Leadcore and Spreadtrum aim to gain TD market share in 2011

Leadcore believes that it has 50% of TD market share together with Mediatek. Marvell has relocated some of its R&D resources to China and is getting support from OEM. CM would like to give 60% of its SP orders to Marvell. However, in a recent stability test by CM, Leadcore scored at 95% pass rate, with T3G at 93% and MRVL at only 65%.

Rumor: China Mobile Establishes National Handset Procurement Arm [May 27, 2011]

An industry source said recently that China Mobile (NYSE: CHL; 0941.HK) has circulated a memo internally announcing the establishment of a terminals center, to be announced officially in August, that will operate as a national-level handset procurement subsidiary. The operator is currently making necessary internal adjustments in order to transfer staff to the new center.

The new terminals center will be operated like a division of China Mobile, overseen directly by China Mobile headquarters, and will focus on terminal procurement and sales. The center will be comprised of several departments, including products, procurement, marketing, channels, systems support, general services, and finance. While it is being referred to internally as the “mobile terminals center,” externally it will operate like a company.

Previously, the source said, China Mobile’s headquarters had been separate from provincial-level procurement operations, which it will now unify under the new terminals center. If a handset manufacturer is not on the center’s supplier list, it will be unable to promote its handset through provincial subsidiaries.

Earlier reports claimed that China Mobile had planned to transform handset distributor Topssion, which it acquired in March, into a terminal sales subsidiary.

Borqs Unveils Latest OPhone Handsets at 14th China Beijing International High-tech Expo [May 20, 2011] (emphasis is mine)

With the coming of the World Telecommunications Day, the 14th China Beijing International High-tech Expo (the Expo) opened at China International Exhibition Center from May 18th to 22nd, 2011. This Expo was co-organized by several state departments of China, including the Ministry of Science and Technology, Ministry of Commerce, Ministry of Education, and Ministry of Industry and Information Technology. Many innovative enterprises participated into the Expo with their innovation achievements. Borqs, one of the members of China’s National Special Key Projects, were also invited and exhibited the new serial of TD smartphones running on OPhone OS 2.0 or higher.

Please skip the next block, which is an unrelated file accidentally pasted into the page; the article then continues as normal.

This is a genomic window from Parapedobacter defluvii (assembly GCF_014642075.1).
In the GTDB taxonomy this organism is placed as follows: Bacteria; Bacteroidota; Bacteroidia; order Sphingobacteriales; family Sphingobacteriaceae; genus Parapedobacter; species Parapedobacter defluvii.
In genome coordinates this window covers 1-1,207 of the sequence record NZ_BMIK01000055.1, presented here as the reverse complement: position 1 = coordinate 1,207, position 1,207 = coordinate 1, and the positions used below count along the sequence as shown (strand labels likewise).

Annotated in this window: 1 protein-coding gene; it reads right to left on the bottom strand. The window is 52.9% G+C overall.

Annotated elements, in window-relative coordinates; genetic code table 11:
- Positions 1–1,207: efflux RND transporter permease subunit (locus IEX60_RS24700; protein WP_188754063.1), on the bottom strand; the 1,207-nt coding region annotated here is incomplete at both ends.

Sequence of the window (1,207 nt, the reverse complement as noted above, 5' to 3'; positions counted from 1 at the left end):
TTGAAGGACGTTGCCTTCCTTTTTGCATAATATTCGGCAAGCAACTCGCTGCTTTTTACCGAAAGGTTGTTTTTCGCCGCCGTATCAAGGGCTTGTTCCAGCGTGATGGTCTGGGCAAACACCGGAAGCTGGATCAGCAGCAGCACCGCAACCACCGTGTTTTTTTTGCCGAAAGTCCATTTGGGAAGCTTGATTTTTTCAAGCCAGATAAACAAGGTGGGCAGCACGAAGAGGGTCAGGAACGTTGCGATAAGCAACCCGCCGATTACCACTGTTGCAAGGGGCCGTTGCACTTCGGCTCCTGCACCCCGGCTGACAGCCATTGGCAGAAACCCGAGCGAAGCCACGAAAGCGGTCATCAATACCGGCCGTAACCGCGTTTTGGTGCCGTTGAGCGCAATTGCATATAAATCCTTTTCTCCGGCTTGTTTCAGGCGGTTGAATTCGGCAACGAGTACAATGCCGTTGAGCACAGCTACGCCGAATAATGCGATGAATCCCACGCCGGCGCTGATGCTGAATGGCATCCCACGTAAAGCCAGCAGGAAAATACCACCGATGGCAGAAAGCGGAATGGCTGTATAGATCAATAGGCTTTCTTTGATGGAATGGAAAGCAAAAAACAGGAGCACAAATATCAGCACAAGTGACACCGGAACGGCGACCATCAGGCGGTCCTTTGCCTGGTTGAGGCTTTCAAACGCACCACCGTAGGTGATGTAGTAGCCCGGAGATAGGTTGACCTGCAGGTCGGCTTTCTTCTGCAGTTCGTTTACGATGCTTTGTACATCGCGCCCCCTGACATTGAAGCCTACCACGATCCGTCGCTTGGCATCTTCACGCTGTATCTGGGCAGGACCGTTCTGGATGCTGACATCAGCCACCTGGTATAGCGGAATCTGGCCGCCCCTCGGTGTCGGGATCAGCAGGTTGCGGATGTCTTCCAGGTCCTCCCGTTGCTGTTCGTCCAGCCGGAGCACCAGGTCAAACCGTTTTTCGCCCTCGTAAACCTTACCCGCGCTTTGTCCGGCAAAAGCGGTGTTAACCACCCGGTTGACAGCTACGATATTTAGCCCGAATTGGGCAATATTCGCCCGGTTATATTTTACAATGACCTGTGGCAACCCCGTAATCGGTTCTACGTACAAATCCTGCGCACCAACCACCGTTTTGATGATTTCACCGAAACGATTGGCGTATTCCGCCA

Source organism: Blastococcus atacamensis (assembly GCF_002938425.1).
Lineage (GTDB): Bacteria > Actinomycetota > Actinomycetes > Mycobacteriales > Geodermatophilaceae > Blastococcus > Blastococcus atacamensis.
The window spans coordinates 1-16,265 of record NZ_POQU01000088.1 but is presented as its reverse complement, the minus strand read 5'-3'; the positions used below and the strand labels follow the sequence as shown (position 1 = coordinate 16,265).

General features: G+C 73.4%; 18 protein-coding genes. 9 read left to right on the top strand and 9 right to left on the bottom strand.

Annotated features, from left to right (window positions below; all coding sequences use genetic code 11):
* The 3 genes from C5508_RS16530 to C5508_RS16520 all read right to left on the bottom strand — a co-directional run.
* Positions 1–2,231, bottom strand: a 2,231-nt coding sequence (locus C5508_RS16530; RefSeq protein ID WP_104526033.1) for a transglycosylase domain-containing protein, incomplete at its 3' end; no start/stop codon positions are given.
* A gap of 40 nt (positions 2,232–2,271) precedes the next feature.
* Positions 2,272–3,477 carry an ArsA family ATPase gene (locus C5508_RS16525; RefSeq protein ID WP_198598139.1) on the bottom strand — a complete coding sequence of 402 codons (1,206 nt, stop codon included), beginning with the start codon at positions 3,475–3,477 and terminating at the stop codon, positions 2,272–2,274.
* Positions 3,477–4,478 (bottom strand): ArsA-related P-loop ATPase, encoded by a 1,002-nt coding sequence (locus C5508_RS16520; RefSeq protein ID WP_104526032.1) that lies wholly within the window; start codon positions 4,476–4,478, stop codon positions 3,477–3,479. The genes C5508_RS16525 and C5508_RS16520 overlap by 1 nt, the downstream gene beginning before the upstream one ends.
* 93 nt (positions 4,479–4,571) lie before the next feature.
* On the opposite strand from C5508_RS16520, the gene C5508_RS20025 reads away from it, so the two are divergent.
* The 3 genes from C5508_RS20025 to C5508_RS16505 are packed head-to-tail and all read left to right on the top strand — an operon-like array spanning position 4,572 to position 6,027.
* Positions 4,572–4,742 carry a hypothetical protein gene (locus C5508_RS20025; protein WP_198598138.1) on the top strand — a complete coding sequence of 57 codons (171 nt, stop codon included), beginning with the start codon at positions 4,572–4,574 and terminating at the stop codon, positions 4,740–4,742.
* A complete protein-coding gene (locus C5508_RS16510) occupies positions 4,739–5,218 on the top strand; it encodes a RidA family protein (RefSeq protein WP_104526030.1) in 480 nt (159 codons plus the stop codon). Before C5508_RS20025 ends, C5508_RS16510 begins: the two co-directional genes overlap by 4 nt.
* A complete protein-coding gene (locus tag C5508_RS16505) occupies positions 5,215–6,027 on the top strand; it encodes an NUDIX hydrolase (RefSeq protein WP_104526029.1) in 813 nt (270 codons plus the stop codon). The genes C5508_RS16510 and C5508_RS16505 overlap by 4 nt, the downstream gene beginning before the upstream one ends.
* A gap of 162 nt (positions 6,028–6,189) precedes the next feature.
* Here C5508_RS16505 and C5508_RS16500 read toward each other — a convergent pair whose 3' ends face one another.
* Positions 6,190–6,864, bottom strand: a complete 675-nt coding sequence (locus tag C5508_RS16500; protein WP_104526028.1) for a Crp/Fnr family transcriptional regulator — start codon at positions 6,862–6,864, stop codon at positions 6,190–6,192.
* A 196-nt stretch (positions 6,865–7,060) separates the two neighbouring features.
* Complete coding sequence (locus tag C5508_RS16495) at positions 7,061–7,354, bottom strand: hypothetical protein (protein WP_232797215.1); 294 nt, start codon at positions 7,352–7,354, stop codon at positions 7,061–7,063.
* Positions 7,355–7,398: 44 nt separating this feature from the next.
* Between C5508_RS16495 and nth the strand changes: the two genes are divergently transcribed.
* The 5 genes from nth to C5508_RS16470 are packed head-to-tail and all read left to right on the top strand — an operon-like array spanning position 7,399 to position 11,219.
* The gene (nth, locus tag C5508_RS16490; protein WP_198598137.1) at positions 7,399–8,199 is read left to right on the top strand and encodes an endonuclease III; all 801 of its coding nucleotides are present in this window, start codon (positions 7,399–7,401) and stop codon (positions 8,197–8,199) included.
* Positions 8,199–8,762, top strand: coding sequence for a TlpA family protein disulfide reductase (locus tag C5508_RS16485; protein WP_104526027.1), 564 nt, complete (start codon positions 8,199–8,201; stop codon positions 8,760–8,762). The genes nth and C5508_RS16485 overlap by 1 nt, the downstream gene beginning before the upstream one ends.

From “Made in China” to “Created in China”, and then to “China Standards”, enterprises based in Zhongguancun have always been committed to innovation and development since their establishment. As technology advancement and industry transfer are seen everywhere around the world, China Mobile developed and launched the first 3G standard in China, TD-SCDMA, a decade plus ago. As of today, China Mobile has maintained 61.9 million 3G mobile users as well as 26.99 million TD-SCDMA users. Recently, Mr. Jianzhou Wang, the Chairman of China Mobile, pointed out that TD system was no longer a test network but a commercial one covering 656 cities around China with the joint efforts of China Mobile and its industry partners from within and outside the country. Especially, the TD-SCDMA industry chain has emerged in recent years,, consisting of near 50 telecommunication enterprises, including many manufacturers and providers of network, terminals and chips, in and outside China.

OPhone OS is closely related to TD. Up to now, OPhone smartphones account for 50% of TD smartphones. At the Expo, a wide range of TD terminals are exhibited, including many new OPhone-based models. Following its receiving recognition from the state officials at the prior 11th Five-year Plan Major Science & Technology Achievements Exhibition, OPhone OS continued to be all the rage and attracted many visitors at the Expo.

TD-LTE Industry Briefing – May 2011 by China Mobile [May 27, 2011]

TD-LTE Large Scale Trial in China Update –All 6 Cities Have Launched Base Stations

  • All 6 cities have launched base stations. The number of launched Base Stations has reached 20% of the planned ones.
  • The planning of continuous coverage in hot spot areas has been completed in all 6 cities. The constructions are under way:
    – 78% supporting facilities modification accomplished
    – 69% equipments arrived
    – 35% equipments installed
      • Transmission tests have been completed in several cities
      • EPC and Security tests initiated in several cities in April 2011